The new practice: force fans to stand at attention in 7th inning stretch to test their allegiance to a rendition of “God Bless America” with its unmistakable religious-political overtone. And this after the game-opening, always welcome, “Star-Spangled Banner.”

Even as GBA’s introduction into ball-parks in 2001 seemed to take advantage of our national state of mourning in wake of the 9-11 tragedy, I could stomach the politicizing of baseball to unify the nation and honor the dead, wounded and emotionally traumatized.

But while the memory stays strong, the mood has changed and so too should the music.

It’s performance now feels singularly conservative in campaign, much in the same way left-leaning politicos & corporate shills jump the anti-Redskins bandwagon to profess a feeling for something they cared not enough to publicly address for decades.


As MLB profits mightily in its ancillary operations (TV / merchandise), it struggles just as greatly to put bodies in stadium seats, competing with so many other entertainments, the lingering ill effects of the PED plague and the deterring high cost of attendance.

Instituting a polarizing ritual that simply promotes one poli-religious view to one segment of the audience, while disenfranchising those who feel the opposite, is contra-indicated for what ails our national pastime and the public purpose in attendance: to enjoy baseball and its accoutrements, have fun and above all else, feel welcome.

Fans are not coinage to be imprinted as they pass through turnstile with political notions as expressed through slogans (“In God We Trust”) and songs. Enough is enough.

If we must be denied the choice of exactly how we choose to use our 7th inning break and must partake in add’l public chorus (ugh), best that owners retire GBA in favor of “Take Me Out to the Ball-Game” or “America the Beautiful,” a song whose sentiment is unmistakably neutral, hopeful and unimposing of test.

Cyberdyne Alert

While champagne was pouring elsewhere, the whine was flowing from Dodgers locker-room in wake of their series loss to St. Louis earlier this week (See: Kemp & Mattingly). Strike-zone was the issue, or its location, to be exact. But the boys in blue had no one to blame but themselves. Lesson for Matt in ‘15: If you’re two in the hole and it looks like a strike, you aught swing away.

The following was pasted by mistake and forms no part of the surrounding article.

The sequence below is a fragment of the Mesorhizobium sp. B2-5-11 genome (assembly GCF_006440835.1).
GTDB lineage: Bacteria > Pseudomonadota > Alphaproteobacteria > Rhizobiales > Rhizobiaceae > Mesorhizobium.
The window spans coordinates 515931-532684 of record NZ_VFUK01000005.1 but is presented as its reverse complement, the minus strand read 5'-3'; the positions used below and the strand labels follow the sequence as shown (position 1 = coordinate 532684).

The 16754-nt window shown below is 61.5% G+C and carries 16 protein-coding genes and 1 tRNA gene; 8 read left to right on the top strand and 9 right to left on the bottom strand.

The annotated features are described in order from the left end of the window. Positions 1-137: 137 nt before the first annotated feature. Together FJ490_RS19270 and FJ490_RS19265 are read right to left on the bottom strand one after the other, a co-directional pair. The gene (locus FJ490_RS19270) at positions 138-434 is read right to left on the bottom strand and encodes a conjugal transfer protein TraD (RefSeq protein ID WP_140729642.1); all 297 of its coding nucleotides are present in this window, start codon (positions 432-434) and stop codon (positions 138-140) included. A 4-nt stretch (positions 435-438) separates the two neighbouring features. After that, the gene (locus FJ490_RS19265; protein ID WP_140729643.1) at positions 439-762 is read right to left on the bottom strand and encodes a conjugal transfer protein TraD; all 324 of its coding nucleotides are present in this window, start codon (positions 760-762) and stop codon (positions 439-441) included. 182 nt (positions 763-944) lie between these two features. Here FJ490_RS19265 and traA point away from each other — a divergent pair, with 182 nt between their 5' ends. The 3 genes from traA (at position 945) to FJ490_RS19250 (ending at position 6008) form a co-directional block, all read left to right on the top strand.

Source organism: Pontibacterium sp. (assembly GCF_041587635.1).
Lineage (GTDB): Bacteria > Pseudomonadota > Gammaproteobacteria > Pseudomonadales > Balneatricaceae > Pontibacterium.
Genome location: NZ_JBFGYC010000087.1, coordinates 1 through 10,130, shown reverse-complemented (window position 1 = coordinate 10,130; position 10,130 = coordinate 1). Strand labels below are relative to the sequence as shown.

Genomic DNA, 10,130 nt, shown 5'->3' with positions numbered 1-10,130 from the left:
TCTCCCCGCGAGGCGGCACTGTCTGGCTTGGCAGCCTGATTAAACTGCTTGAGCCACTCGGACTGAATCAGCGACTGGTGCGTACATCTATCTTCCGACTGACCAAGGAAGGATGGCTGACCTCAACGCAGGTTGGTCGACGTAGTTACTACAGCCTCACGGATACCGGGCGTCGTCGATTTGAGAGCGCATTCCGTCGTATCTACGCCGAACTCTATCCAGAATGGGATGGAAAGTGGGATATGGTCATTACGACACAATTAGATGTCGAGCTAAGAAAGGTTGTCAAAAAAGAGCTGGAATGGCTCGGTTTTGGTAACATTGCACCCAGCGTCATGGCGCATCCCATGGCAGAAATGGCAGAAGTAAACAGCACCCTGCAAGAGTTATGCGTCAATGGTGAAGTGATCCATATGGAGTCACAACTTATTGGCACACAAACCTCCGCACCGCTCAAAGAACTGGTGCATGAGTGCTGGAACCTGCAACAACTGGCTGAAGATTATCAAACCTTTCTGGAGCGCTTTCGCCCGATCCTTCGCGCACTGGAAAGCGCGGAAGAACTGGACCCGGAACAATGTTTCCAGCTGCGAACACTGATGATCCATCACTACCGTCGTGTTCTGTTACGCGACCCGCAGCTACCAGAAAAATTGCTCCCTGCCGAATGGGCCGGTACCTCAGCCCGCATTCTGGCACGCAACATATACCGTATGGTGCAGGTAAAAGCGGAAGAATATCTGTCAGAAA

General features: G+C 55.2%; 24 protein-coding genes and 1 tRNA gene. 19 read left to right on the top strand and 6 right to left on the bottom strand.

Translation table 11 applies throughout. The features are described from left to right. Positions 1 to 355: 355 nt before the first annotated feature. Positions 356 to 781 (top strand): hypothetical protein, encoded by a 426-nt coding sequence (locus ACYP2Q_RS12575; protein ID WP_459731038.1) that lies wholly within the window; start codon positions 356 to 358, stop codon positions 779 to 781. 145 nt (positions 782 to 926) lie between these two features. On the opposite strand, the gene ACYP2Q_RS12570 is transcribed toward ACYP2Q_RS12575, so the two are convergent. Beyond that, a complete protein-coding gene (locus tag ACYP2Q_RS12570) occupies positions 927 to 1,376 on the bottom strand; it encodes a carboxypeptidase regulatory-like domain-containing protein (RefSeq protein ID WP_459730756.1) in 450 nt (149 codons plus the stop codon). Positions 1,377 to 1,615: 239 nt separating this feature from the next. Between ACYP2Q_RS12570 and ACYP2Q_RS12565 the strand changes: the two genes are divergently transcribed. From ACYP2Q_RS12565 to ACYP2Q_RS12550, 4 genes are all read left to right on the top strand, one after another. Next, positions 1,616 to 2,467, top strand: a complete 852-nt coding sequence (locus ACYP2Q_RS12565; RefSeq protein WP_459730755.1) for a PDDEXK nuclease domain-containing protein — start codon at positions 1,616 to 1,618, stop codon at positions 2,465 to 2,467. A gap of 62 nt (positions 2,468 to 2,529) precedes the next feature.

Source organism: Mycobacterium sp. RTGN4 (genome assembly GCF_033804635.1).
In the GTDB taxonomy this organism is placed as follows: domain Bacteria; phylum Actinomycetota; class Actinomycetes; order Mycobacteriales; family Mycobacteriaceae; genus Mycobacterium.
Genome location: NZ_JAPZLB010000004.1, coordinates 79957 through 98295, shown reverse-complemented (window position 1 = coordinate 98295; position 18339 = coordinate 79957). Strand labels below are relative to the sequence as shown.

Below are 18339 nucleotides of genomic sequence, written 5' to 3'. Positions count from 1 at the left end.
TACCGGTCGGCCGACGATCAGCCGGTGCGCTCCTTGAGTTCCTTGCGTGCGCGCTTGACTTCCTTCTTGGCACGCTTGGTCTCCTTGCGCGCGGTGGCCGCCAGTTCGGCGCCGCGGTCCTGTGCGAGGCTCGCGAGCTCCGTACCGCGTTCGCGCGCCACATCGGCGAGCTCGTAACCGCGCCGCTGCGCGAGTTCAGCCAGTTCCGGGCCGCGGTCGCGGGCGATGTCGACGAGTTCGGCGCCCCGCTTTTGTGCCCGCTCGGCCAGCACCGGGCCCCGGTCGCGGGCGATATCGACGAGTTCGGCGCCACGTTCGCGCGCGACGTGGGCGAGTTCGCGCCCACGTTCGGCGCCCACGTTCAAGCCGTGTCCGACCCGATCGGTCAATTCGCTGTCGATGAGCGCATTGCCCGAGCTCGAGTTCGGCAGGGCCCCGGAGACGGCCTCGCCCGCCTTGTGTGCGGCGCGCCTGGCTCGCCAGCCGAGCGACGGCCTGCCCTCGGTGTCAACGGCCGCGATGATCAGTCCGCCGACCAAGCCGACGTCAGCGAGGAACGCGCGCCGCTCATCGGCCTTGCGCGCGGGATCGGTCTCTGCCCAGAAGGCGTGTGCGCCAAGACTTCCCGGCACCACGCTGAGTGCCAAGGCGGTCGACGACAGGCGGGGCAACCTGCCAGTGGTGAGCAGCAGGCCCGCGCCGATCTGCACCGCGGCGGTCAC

More significant than the moaning & groaning from the vanquished was the fodder it provided the Xbox® kids who clamor for the umpires to be replaced by machines.

How do you explain the essentialness of the human element in sport to those who were nurtured on video games, fantasy and sabermetrics? Difficult task.

Take balls & strikes away from the umpires, who do a pretty good job, even as their work is scrutinized like no others, excepting NORAD and air-traffic controllers, and baseball stops being baseball. Who knows, maybe the players would be next (See: Honda).

So remember, Matt, next time you feel it important to vent-at-length, consider you might be the tipping-point for a BIG change (See: “Miles Dyson”).

Steven Keys
Can o’ Corn
Photo credit: N.Yost, 5.25.11, wc.cca, K.Allison; Royals, 5.24.11, wc.cca, K.Allison; B.Showalter, 4.4.11, wc.cca, K.Allison; penny, USMint, 2013, wc.cca; M.Kemp, 4.20.13, wc.cca, K.Allison
Posted: 10-12-14 @ 1:58am; edit @ 12:00, 2:04pm EST


2 Responses to “Chin Music’14: Yostest with the Mostest”

  1. personalfoul247 October 12, 2014 at 11:19 pm #

    Can you read “Root For Cinderella” on as to why to root for the Royals in the playoffs #Royals #KC

    • Steven Keys October 13, 2014 at 3:23 am #

      Yes, I did: “Royals 2014: “Cinderella” in a power suit, no doubt. These “underdog(s)” only hope the Orioles don’t channel their inner Simon Bar Sinister: Simon says, not so fast, plainsmen!”